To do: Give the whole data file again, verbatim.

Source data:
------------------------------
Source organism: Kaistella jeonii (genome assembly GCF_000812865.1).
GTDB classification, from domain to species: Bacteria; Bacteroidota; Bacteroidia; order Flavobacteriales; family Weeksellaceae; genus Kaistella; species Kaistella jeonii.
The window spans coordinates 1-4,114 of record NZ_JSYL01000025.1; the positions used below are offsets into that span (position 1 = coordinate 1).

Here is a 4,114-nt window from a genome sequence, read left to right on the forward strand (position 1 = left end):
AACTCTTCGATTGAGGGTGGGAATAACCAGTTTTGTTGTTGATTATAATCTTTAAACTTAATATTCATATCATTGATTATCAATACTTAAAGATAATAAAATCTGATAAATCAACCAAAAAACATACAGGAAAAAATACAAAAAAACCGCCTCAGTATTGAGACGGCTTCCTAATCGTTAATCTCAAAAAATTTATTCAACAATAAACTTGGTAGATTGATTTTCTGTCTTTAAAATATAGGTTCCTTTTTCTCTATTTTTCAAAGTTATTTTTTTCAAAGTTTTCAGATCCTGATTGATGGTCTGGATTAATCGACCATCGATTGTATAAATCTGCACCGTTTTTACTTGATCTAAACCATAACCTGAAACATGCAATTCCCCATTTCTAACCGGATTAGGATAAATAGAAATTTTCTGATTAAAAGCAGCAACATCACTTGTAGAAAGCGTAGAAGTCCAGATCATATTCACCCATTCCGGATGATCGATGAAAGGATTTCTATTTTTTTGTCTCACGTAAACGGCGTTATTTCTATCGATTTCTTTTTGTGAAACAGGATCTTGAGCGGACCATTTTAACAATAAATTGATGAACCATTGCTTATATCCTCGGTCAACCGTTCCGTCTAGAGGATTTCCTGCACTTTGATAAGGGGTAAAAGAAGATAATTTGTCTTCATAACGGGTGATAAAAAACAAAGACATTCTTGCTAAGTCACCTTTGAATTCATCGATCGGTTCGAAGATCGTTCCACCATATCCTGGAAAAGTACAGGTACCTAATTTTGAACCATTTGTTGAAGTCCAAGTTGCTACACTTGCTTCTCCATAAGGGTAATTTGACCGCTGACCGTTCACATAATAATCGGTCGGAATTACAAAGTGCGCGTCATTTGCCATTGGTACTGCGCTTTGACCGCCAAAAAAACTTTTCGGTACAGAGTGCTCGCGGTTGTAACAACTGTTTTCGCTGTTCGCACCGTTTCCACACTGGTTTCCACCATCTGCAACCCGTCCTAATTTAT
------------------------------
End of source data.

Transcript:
Source organism: Kaistella jeonii (genome assembly GCF_000812865.1).
GTDB classification, from domain to species: Bacteria; Bacteroidota; Bacteroidia; order Flavobacteriales; family Weeksellaceae; genus Kaistella; species Kaistella jeonii.
The window spans coordinates 1-4,114 of record NZ_JSYL01000025.1; the positions used below are offsets into that span (position 1 = coordinate 1).

Here is a 4,114-nt window from a genome sequence, read left to right on the forward strand (position 1 = left end):
AACTCTTCGATTGAGGGTGGGAATAACCAGTTTTGTTGTTGATTATAATCTTTAAACTTAATATTCATATCATTGATTATCAATACTTAAAGATAATAAAATCTGATAAATCAACCAAAAAACATACAGGAAAAAATACAAAAAAACCGCCTCAGTATTGAGACGGCTTCCTAATCGTTAATCTCAAAAAATTTATTCAACAATAAACTTGGTAGATTGATTTTCTGTCTTTAAAATATAGGTTCCTTTTTCTCTATTTTTCAAAGTTATTTTTTTCAAAGTTTTCAGATCCTGATTGATGGTCTGGATTAATCGACCATCGATTGTATAAATCTGCACCGTTTTTACTTGATCTAAACCATAACCTGAAACATGCAATTCCCCATTTCTAACCGGATTAGGATAAATAGAAATTTTCTGATTAAAAGCAGCAACATCACTTGTAGAAAGCGTAGAAGTCCAGATCATATTCACCCATTCCGGATGATCGATGAAAGGATTTCTATTTTTTTGTCTCACGTAAACGGCGTTATTTCTATCGATTTCTTTTTGTGAAACAGGATCTTGAGCGGACCATTTTAACAATAAATTGATGAACCATTGCTTATATCCTCGGTCAACCGTTCCGTCTAGAGGATTTCCTGCACTTTGATAAGGGGTAAAAGAAGATAATTTGTCTTCATAACGGGTGATAAAAAACAAAGACATTCTTGCTAAGTCACCTTTGAATTCATCGATCGGTTCGAAGATCGTTCCACCATATCCTGGAAAAGTACAGGTACCTAATTTTGAACCATTTGTTGAAGTCCAAGTTGCTACACTTGCTTCTCCATAAGGGTAATTTGACCGCTGACCGTTCACATAATAATCGGTCGGAATTACAAAGTGCGCGTCATTTGCCATTGGTACTGCGCTTTGACCGCCAAAAAAACTTTTCGGTACAGAGTGCTCGCGGTTGTAACAACTGTTTTCGCTGTTCGCACCGTTTCCACACTGGTTTCCACCATCTGCAACCCGTCCTAATTTAT